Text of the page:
JASPER ROBINSON 1727 — 1797 (Methodist)
In the summer of that year I heard Mr. Wesley preach, under one of whose sermons I was enabled to believe that my sins were forgiven. In the year 1763 I received a large effusion of the Holy Spirit, and seemed changed throughout the whole man. I then joined the select band, enjoyed much peace, and walked agreeable to the gospel. In 1776, after conversing with a friend, I again felt a blessed change in my heart; but, through unbelief, soon let go my hold. Some time after, at a morning preaching, it appeared as if every evil was taken out of my heart; but I soon gave way to unbelief, and became as I was before. In the year 1770 it pleased God to bless several persons at Leeds, and I received a sweet, mild, and childlike spirit; but after a while, through unbelief, my corrupt nature prevailed again.
In 1776 I set out as a travelling preacher, and was appointed for Manchester, where I preached in great weakness and fear. However, I was encouraged much from the Lord, and from many of the poorer people; but some of the rich showed great indifferency toward me. I believe I was of some use there, and in general that year was in pursuit of holiness; but though I received many marks of it, I put it off, and did not believe. In 1777 I went to Epworth Circuit. Here also holiness and usefulness were my chief aim. I received many tokens for good in my own heart, and trust I was somewhat profitable to the people. In 1778 I went to Lynn; and in 1779 to Aberdeen and Inverness. Here I was supported with an uncommon degree of cheerfulness, and found Scotland a happy place for me, notwithstanding some inconveniences. In the latter end of the year, at Aberdeen, I was much tried, and much supported. In 1780 I came to Dundee, where I had a peaceful year, and was all for holiness. Yet I was tempted in an extraordinary manner, especially at Arbroath. I fasted and prayed night and day, but could get no rest. One day upon a mount, where I ran up to pray, a tremor seized me, and I thought the devil would become visible; but on a sudden I was sensible that Jesus was my Advocate, the Holy Spirit my Comforter, and God the Father my reconciled God. Now again I received such comfort in my mind, that nothing was wanting but faith to make me a partaker of full sanctification.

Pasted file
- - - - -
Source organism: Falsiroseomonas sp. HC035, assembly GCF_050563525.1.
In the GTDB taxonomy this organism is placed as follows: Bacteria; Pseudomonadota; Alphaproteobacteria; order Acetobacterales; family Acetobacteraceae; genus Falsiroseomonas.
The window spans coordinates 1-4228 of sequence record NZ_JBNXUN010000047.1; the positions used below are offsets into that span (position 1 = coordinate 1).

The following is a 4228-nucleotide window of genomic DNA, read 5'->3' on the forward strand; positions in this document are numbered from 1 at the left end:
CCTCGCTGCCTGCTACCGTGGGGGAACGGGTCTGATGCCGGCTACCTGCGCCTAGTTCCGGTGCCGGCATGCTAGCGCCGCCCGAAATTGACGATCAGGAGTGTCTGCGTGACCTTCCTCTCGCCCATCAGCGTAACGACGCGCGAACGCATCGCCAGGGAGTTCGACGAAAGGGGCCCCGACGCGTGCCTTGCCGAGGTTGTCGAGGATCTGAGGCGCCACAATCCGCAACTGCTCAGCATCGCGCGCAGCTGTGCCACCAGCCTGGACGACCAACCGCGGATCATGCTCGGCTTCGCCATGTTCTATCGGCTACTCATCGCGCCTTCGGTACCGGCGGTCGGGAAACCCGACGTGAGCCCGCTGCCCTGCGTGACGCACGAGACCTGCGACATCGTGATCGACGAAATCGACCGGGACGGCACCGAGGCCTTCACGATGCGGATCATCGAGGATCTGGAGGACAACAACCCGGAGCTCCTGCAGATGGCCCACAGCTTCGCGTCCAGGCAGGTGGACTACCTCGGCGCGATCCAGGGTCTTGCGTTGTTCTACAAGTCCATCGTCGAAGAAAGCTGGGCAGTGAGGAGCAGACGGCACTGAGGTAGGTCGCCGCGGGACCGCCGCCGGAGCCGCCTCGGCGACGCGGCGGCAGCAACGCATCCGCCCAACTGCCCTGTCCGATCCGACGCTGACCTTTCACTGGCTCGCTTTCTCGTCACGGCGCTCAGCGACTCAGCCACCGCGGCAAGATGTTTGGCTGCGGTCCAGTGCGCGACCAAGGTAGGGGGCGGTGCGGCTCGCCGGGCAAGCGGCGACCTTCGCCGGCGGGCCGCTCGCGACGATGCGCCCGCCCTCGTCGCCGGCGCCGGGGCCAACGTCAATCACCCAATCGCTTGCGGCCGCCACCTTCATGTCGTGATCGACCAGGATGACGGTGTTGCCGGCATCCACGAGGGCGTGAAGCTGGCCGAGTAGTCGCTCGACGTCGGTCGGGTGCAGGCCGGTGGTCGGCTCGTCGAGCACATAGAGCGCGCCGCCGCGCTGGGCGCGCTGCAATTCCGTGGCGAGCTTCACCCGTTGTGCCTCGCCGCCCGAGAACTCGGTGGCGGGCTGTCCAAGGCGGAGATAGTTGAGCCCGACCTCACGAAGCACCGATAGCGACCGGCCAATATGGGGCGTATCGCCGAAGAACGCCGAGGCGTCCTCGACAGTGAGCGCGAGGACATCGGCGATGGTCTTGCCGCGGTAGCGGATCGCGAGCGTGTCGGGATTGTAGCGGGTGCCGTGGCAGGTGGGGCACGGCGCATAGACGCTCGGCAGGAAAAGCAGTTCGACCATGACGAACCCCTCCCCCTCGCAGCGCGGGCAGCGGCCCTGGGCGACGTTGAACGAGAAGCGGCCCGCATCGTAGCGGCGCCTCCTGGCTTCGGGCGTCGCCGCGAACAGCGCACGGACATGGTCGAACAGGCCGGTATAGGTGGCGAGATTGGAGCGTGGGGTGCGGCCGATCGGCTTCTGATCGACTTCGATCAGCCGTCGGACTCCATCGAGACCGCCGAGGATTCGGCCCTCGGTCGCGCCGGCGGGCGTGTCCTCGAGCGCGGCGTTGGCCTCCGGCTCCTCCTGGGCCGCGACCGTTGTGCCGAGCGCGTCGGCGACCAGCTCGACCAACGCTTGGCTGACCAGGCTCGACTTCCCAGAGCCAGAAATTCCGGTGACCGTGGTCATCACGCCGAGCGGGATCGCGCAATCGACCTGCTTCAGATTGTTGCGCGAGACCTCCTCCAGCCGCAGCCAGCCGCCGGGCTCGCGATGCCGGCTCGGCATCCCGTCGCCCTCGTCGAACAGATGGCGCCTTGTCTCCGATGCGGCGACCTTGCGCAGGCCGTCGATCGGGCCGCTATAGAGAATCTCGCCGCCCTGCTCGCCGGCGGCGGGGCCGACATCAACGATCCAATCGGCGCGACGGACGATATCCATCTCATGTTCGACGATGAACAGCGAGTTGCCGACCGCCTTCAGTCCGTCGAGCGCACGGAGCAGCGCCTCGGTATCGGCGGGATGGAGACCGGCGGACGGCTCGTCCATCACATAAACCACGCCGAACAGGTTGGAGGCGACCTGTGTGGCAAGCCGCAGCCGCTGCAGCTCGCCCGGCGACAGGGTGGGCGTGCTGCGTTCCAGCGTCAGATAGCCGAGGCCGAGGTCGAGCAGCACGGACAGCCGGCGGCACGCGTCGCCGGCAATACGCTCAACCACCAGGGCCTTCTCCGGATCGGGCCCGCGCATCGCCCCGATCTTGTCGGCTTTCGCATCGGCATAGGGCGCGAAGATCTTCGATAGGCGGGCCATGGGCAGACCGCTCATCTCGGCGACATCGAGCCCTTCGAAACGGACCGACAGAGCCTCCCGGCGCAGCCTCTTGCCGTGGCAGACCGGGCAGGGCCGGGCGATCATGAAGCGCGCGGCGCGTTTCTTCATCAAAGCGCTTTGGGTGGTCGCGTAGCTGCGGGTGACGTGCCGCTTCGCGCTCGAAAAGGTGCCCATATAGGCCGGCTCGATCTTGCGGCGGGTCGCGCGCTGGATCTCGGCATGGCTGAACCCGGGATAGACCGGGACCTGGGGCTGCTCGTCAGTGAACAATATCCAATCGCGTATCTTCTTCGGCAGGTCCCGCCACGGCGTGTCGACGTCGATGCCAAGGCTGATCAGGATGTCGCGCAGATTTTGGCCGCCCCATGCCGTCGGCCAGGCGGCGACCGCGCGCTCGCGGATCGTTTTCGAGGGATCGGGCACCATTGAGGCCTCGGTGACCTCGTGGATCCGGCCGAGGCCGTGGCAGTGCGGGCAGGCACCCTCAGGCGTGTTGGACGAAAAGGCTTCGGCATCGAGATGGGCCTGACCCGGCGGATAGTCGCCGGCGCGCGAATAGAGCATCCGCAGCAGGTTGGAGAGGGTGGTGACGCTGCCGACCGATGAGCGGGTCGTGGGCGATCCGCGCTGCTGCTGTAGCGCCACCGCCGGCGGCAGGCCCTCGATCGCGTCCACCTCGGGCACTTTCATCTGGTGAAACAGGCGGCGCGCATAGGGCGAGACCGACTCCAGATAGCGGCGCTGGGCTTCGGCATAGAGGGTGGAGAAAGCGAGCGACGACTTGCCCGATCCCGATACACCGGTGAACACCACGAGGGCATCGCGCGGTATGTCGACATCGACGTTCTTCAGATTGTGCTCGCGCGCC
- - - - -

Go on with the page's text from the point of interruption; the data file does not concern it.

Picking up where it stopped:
In 1781 I was appointed for Barnard Castle; and in 1782 was sent to the Isle of Man, where I minuted down, at times, the occurrences of the day, an extract from which here follows:
April 9, 1783. — I have been kept without sin in my heart this day. I grow more and more confident that God has cleansed my heart from all unrighteousness. As I was riding yesterday, a thought passed through my mind, why I was not sanctified before. And it appeared it was because I would not believe; and if I would not, then it is plain I might if I would. Is not this the case with many ? Instead of simply believing, they are looking out for some extraordinary thing formed in their own imagination. This, I believe, has been the case with me for twenty years past. Many times in the course of these years, God gave me reason to believe it: but instead of believing He had done it, I thought now I was in such a way that I could not well miss it; and, Naaman-like, I expected God would lay His hand very powerfully upon me, and manifest Himself in such an extraordinary manner, that my soul would be immediately swallowed up in a holy flame of love. But finding not what I expected, I soon flagged in my pursuit, and my vile corruption returned again to my heart. And though in general I had power over all sin, inward and outward, and peace with God, and still sought after a clean heart; yet I often thought that, according to His word, He was willing to give it to others, but had some particular exceptions against me.